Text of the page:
Figure 3: Bottom: The kinetic helicity density of the sub-photospheric flow at Carrington longitude of 37.5. Different contours correspond to different levels (0.5, 2.5, 5, 10, 20, 40, 60 and 80%) of the absolute maximum of the kinetic helicity density. Top: The averaged profiles of photospheric magnetic fields over the area of longitude width. Total number of C, M, and X-class flares occurred in the active region NOAA 11158 are given in top panel.

Before the X2.2 flare day there is a negative kinetic helicity density around depth range 1–3 Mm which disappeared on the flare day and reappeared slightly below on the next day. On the flare day there is a strong positive kinetic helicity density in the depth below 4.5 Mm. Also the magnetic field became stronger on 15 February 2011 and reduced after the flare day (see Figure 3 (top)).

4 Summary and Conclusions

We examined the p-modes and sub-photospheric flows of the active and quiet regions during the period of 11-16 February 2011. Larger frequency shifts are observed in active regions than in quiet regions, perhaps related to the stronger flows in the interiors of active regions. The daily maps of kinetic helicity density revealed development of complex flows in the interior of the active region NOAA 11158. Large kinetic helicity density is observed beneath the active region NOAA 11158 on 15 February 2011 when it produced the X2.2 flare. However, kinetic helicity density of the active region NOAA 11158 are not as strong in the case of active region NOAA 10486 during and before the strongest flare X17.2/4B of 28 October 2003 \citepMaurya2011a. In order to get better near sub-photospheric properties of the active region NOAA 11158, we plan to analyse the HMI observations.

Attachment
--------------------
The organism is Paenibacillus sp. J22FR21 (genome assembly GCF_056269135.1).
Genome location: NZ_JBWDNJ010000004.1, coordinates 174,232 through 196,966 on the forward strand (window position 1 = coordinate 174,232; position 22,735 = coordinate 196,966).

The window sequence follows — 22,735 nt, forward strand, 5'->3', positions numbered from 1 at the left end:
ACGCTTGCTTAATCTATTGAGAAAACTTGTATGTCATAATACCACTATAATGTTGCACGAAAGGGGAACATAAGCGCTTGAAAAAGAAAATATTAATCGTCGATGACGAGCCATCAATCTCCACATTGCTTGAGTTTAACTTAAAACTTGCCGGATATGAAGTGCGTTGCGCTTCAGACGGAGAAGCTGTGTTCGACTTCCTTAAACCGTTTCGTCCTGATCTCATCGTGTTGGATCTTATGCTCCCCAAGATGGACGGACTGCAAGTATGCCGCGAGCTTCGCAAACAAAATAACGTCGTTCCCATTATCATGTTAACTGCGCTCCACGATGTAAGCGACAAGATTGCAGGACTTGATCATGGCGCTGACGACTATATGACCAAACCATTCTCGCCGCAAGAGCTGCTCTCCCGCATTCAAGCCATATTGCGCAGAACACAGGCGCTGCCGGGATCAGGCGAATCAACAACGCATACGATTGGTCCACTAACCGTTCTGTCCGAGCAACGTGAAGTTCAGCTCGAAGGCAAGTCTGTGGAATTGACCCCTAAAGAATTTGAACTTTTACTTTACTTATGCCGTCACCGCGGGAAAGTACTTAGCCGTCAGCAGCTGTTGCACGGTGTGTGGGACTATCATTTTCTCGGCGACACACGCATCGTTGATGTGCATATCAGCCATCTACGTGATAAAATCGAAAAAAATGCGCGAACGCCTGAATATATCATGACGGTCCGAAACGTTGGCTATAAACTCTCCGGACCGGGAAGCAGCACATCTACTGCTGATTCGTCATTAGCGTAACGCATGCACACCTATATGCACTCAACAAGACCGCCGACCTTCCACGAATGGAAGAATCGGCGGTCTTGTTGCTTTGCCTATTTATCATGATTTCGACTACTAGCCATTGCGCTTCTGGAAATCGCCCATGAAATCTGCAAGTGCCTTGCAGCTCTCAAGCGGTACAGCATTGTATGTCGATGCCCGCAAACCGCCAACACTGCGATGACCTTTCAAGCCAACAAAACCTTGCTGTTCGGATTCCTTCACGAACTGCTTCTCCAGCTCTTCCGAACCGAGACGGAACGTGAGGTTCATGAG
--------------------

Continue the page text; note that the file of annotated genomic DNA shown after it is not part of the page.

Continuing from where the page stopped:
\acknowledgements

This work utilizes data obtained by the Global Oscillation Network Group (GONG) program operated by AURA, Inc. and managed by the National Solar Observatory under a cooperative agreement with the National Science Foundation, U.S.A. This work also utilizes data from the Helioseismic and Magnetic Imager on board Solar Dynamics Observatory. The ring-diagrams and inversions are computed using the GONG ring-pipeline. R.A.M. acknowledges support by the National Research Foundation of Korea (2011-0028102).

References

  1. Hill, F. 1988, \apj, 333, 996
  2. Hill, F., Bolding, J., Toner, C., Corbard, T., Wampler, S., Goodrich, B., Goodrich, J., Eliason, P., & Hanna, K. D. 2003, in GONG+ 2002. Local and Global Helioseismology: the Present and Future, edited by H. Sawaya-Lacoste, (ESA SP-517, Noordwijk:ESA), 295
  3. Komm, R., Corbard, T., Durney, B. R., González Hernández, I., Hill, F., Howe, R., & Toner, C. 2004, \apj, 605, 554
  4. Leibacher, J. W., & Stein, R. F. 1971, Astrophys. Lett., 7, 191
  5. Maurya, R. A. 2010, Ph.D. thesis, Udaipur Solar Observatory/Physical Research Laboratory, Mohan Lal Sukhadiya Univ., Udaipur, India
  6. Maurya, R. A., & Ambastha, A. 2010, \apjl, 714, L196
  7. — 2011, Astron. Soc. of India Conf. Ser., 2, 189
  8. Maurya, R. A., Ambastha, A., & Tripathy, S. C. 2009, \apjl, 706, L235
  9. Ulrich, R. K. 1970, \apj, 162, 993